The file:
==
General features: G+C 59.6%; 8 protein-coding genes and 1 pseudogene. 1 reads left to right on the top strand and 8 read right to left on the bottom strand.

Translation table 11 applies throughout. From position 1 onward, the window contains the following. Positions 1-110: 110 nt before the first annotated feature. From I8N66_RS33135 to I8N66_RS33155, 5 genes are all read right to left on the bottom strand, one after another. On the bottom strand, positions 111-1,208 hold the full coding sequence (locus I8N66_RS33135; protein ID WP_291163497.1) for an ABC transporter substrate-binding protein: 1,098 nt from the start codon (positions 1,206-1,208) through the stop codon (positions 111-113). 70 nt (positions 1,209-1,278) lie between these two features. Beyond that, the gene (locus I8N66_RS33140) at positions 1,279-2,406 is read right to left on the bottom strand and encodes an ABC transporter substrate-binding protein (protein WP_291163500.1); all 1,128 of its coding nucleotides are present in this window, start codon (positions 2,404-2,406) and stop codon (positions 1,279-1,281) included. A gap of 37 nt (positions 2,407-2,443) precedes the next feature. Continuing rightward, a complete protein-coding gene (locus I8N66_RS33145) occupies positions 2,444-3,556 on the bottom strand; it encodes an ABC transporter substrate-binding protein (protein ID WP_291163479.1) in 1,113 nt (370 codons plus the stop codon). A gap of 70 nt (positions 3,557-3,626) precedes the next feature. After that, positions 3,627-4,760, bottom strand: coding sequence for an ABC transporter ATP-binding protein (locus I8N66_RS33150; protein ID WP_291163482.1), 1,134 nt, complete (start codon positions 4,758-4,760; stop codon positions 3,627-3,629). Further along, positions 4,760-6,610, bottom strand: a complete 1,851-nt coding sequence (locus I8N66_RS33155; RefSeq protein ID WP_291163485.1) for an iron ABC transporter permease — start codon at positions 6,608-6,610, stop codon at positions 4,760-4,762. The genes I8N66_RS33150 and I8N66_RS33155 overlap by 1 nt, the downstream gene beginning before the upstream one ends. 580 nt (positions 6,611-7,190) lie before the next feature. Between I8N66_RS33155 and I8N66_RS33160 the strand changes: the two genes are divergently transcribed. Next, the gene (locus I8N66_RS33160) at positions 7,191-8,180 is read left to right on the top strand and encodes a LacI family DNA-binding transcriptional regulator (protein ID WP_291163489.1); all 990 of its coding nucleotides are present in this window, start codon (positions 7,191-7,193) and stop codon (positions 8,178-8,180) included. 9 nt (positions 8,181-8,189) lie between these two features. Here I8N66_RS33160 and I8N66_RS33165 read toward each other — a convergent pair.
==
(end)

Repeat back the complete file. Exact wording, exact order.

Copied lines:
General features: G+C 59.6%; 8 protein-coding genes and 1 pseudogene. 1 reads left to right on the top strand and 8 read right to left on the bottom strand.

Translation table 11 applies throughout. From position 1 onward, the window contains the following. Positions 1-110: 110 nt before the first annotated feature. From I8N66_RS33135 to I8N66_RS33155, 5 genes are all read right to left on the bottom strand, one after another. On the bottom strand, positions 111-1,208 hold the full coding sequence (locus I8N66_RS33135; protein ID WP_291163497.1) for an ABC transporter substrate-binding protein: 1,098 nt from the start codon (positions 1,206-1,208) through the stop codon (positions 111-113). 70 nt (positions 1,209-1,278) lie between these two features. Beyond that, the gene (locus I8N66_RS33140) at positions 1,279-2,406 is read right to left on the bottom strand and encodes an ABC transporter substrate-binding protein (protein WP_291163500.1); all 1,128 of its coding nucleotides are present in this window, start codon (positions 2,404-2,406) and stop codon (positions 1,279-1,281) included. A gap of 37 nt (positions 2,407-2,443) precedes the next feature. Continuing rightward, a complete protein-coding gene (locus I8N66_RS33145) occupies positions 2,444-3,556 on the bottom strand; it encodes an ABC transporter substrate-binding protein (protein ID WP_291163479.1) in 1,113 nt (370 codons plus the stop codon). A gap of 70 nt (positions 3,557-3,626) precedes the next feature. After that, positions 3,627-4,760, bottom strand: coding sequence for an ABC transporter ATP-binding protein (locus I8N66_RS33150; protein ID WP_291163482.1), 1,134 nt, complete (start codon positions 4,758-4,760; stop codon positions 3,627-3,629). Further along, positions 4,760-6,610, bottom strand: a complete 1,851-nt coding sequence (locus I8N66_RS33155; RefSeq protein ID WP_291163485.1) for an iron ABC transporter permease — start codon at positions 6,608-6,610, stop codon at positions 4,760-4,762. The genes I8N66_RS33150 and I8N66_RS33155 overlap by 1 nt, the downstream gene beginning before the upstream one ends. 580 nt (positions 6,611-7,190) lie before the next feature. Between I8N66_RS33155 and I8N66_RS33160 the strand changes: the two genes are divergently transcribed. Next, the gene (locus I8N66_RS33160) at positions 7,191-8,180 is read left to right on the top strand and encodes a LacI family DNA-binding transcriptional regulator (protein ID WP_291163489.1); all 990 of its coding nucleotides are present in this window, start codon (positions 7,191-7,193) and stop codon (positions 8,178-8,180) included. 9 nt (positions 8,181-8,189) lie between these two features. Here I8N66_RS33160 and I8N66_RS33165 read toward each other — a convergent pair.